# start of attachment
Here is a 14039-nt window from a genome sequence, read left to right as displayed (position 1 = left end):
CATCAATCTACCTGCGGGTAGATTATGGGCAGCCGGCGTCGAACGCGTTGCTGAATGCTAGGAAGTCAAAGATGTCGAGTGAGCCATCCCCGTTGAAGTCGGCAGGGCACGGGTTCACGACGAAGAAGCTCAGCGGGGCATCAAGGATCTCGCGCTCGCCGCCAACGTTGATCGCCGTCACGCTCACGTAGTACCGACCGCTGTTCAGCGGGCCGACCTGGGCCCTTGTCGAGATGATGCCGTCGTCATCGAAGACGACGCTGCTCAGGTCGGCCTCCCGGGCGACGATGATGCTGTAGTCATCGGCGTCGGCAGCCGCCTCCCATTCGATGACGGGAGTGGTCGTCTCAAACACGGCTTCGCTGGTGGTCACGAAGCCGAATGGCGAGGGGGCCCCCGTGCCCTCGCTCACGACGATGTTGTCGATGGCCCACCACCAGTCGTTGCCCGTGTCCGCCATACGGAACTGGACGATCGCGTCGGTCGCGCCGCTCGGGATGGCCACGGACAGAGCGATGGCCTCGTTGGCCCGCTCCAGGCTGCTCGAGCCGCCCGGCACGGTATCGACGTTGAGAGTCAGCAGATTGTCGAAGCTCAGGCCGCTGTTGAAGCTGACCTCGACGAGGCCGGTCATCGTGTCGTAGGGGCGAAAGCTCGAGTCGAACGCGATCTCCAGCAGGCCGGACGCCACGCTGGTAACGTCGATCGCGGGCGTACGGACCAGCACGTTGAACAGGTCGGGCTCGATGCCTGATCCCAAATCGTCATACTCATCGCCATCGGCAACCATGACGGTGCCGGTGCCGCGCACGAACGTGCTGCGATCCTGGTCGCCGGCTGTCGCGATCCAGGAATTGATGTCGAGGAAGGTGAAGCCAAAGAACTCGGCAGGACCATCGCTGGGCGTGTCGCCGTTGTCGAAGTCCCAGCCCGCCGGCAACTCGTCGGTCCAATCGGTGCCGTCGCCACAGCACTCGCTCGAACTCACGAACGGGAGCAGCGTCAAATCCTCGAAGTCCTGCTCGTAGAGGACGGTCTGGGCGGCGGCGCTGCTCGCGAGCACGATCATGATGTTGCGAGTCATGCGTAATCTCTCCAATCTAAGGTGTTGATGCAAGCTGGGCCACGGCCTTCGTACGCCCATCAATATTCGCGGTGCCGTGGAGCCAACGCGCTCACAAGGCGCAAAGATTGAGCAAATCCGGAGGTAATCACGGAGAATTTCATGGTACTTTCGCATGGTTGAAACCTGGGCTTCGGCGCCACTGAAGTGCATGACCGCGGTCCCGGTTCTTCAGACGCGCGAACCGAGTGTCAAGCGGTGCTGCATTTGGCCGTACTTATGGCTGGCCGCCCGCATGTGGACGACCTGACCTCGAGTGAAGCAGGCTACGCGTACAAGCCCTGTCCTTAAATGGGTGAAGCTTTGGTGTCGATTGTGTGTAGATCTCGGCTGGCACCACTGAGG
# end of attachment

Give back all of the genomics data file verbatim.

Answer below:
Here is a 14039-nt window from a genome sequence, read left to right as displayed (position 1 = left end):
CATCAATCTACCTGCGGGTAGATTATGGGCAGCCGGCGTCGAACGCGTTGCTGAATGCTAGGAAGTCAAAGATGTCGAGTGAGCCATCCCCGTTGAAGTCGGCAGGGCACGGGTTCACGACGAAGAAGCTCAGCGGGGCATCAAGGATCTCGCGCTCGCCGCCAACGTTGATCGCCGTCACGCTCACGTAGTACCGACCGCTGTTCAGCGGGCCGACCTGGGCCCTTGTCGAGATGATGCCGTCGTCATCGAAGACGACGCTGCTCAGGTCGGCCTCCCGGGCGACGATGATGCTGTAGTCATCGGCGTCGGCAGCCGCCTCCCATTCGATGACGGGAGTGGTCGTCTCAAACACGGCTTCGCTGGTGGTCACGAAGCCGAATGGCGAGGGGGCCCCCGTGCCCTCGCTCACGACGATGTTGTCGATGGCCCACCACCAGTCGTTGCCCGTGTCCGCCATACGGAACTGGACGATCGCGTCGGTCGCGCCGCTCGGGATGGCCACGGACAGAGCGATGGCCTCGTTGGCCCGCTCCAGGCTGCTCGAGCCGCCCGGCACGGTATCGACGTTGAGAGTCAGCAGATTGTCGAAGCTCAGGCCGCTGTTGAAGCTGACCTCGACGAGGCCGGTCATCGTGTCGTAGGGGCGAAAGCTCGAGTCGAACGCGATCTCCAGCAGGCCGGACGCCACGCTGGTAACGTCGATCGCGGGCGTACGGACCAGCACGTTGAACAGGTCGGGCTCGATGCCTGATCCCAAATCGTCATACTCATCGCCATCGGCAACCATGACGGTGCCGGTGCCGCGCACGAACGTGCTGCGATCCTGGTCGCCGGCTGTCGCGATCCAGGAATTGATGTCGAGGAAGGTGAAGCCAAAGAACTCGGCAGGACCATCGCTGGGCGTGTCGCCGTTGTCGAAGTCCCAGCCCGCCGGCAACTCGTCGGTCCAATCGGTGCCGTCGCCACAGCACTCGCTCGAACTCACGAACGGGAGCAGCGTCAAATCCTCGAAGTCCTGCTCGTAGAGGACGGTCTGGGCGGCGGCGCTGCTCGCGAGCACGATCATGATGTTGCGAGTCATGCGTAATCTCTCCAATCTAAGGTGTTGATGCAAGCTGGGCCACGGCCTTCGTACGCCCATCAATATTCGCGGTGCCGTGGAGCCAACGCGCTCACAAGGCGCAAAGATTGAGCAAATCCGGAGGTAATCACGGAGAATTTCATGGTACTTTCGCATGGTTGAAACCTGGGCTTCGGCGCCACTGAAGTGCATGACCGCGGTCCCGGTTCTTCAGACGCGCGAACCGAGTGTCAAGCGGTGCTGCATTTGGCCGTACTTATGGCTGGCCGCCCGCATGTGGACGACCTGACCTCGAGTGAAGCAGGCTACGCGTACAAGCCCTGTCCTTAAATGGGTGAAGCTTTGGTGTCGATTGTGTGTAGATCTCGGCTGGCACCACTGAGG